Before I spent an entire day down the fascinating rabbit hole of advice for writers, I had to give up my quest to find the exact quote about avoiding unusual word usage, but I found this at The Master's Class 16 Tips for Fiction Writers:

"Write simple sentences. Think of Shakespeare’s line, “To be or not to be?” famous for its brevity and the way it quickly describes a character’s toiling over their own life. There is a time and place for bigger words and denser text, but you can get story points across in simple sentences and language. Try using succinct language when writing, so that every word and sentence has a clear purpose."

Note that the article makes it clear that there are times for using big words and writing denser text. Some genres, especially fantasy, call for the denser text, but I don't think there is ever a need for awkward substitutions of words.

What do you think? Please do let us know in the comments.

Excerpted from Maryann Miller's humorous memoir, A Dead Tomato Plant and A Paycheck.  You can find out more about Maryann, her books, and her editing services on her Website and her Amazon Author Page, read her Blogand follow her on Facebook and TwitterHer online workshop on self-editing, part of a series of online writing workshops from Short And Helpful, can be found HERE


  1. Excellent reminders, Maryann. I particularly appreciate the paragraphs on adverbs, unusual words/usages, and the singular, unenhanced verb "said" in dialogue. Thank you for this keeper. :-)

  2. You're welcome, Linda. So glad you found the article helpful.

    And many thanks to our harried and over-worked "pusher of the posts" Elle, for getting my post live.

    1. Aw, you're welcome, Maryann. I'm glad you're well enough to join us online. <3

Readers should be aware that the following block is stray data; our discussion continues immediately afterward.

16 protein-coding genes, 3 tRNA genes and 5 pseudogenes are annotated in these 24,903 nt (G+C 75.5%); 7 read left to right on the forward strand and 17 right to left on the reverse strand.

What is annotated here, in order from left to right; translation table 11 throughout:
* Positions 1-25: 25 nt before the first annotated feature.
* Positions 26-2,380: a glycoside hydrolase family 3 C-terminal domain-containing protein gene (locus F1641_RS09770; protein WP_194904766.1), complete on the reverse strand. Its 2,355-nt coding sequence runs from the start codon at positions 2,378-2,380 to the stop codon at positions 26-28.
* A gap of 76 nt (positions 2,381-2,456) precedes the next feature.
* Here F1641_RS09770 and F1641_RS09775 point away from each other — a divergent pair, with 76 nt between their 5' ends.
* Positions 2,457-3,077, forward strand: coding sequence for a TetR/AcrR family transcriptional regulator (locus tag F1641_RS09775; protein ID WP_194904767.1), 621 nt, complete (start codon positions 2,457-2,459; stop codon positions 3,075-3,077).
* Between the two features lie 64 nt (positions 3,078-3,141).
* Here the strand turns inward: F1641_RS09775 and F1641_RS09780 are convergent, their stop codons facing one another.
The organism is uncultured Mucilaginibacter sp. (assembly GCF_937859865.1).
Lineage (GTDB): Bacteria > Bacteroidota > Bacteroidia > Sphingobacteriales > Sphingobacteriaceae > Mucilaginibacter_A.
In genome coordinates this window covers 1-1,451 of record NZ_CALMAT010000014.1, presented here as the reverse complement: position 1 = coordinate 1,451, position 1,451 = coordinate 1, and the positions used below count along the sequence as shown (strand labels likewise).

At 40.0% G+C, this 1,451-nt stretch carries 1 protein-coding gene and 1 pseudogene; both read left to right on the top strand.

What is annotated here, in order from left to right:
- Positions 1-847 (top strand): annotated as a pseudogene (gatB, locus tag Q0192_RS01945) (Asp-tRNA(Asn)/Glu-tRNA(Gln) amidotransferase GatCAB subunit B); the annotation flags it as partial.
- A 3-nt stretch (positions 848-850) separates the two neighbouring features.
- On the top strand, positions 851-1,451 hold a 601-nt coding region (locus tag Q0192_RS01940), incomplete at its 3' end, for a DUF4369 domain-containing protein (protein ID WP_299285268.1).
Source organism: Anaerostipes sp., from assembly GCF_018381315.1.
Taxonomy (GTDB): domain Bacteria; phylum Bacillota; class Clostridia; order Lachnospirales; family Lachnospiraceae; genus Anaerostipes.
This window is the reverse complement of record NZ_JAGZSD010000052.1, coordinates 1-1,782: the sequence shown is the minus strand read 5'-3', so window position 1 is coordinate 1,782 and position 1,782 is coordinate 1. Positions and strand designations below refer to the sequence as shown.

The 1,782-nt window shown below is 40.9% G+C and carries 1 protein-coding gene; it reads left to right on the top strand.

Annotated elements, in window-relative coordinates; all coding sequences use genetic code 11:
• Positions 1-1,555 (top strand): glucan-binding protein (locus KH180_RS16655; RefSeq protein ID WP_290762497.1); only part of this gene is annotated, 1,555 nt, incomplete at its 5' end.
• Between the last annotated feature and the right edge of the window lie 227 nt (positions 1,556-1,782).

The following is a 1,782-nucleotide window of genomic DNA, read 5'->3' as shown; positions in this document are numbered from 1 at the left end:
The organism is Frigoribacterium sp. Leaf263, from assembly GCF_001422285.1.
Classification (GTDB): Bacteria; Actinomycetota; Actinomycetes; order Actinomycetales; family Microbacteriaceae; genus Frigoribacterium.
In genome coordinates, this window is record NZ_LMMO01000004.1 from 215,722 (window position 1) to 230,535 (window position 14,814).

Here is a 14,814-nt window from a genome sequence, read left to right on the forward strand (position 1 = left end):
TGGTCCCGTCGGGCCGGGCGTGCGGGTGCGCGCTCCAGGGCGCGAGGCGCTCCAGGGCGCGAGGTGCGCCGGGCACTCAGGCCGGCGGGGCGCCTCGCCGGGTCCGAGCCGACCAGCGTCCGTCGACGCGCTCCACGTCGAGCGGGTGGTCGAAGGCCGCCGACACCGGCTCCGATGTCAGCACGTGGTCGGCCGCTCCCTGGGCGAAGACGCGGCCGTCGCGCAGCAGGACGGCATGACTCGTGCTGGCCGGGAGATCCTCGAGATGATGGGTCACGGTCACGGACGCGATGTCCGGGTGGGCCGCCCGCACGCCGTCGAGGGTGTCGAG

2. Thanks, Elle. Better living through pharmaceuticals as my son is known for saying. As a reminder that I don't have to try to be stoic and I don't have to suffer. Pain meds keep things at a tolerable level most of the time.

  3. There is craft to sentence construction, but few are willing to learn it, or edit to that degree. I don't mind new nouns, slang, even verbs in SciFi or Fantasy if they add to the worldbuilding. But agree these examples would annoy me. There is no point in awkward replacements for verbs like ran and dashed. I am not against all use of adverbs, but they should be curated and used for impact instead of laziness. I find mistakes in traditionally published books and magazines now. I wonder if it is because they proofread on a screen? I find it easier to spot errors in print.

    1. I'm not against the use of adverbs, either Diana, and agree they should be used sparingly. A strong, sensible verb can stand alone. :-) My daughter who reads a lot of fantasy will point out a unique noun or verb from a book she's reading, so I do know that it's a common thing in that genre to substitute.

  4. I agree with this post 100%. When a sentence stops me from reading, that is a bright red flag that the author is trying too hard. Would I say that? Would anyone say that? If the answer is no, then the red flag turns into a black mark.

    1. Thanks, Polly. While writing is hard work, the reader should never be aware of the writer at work, if that makes any sense.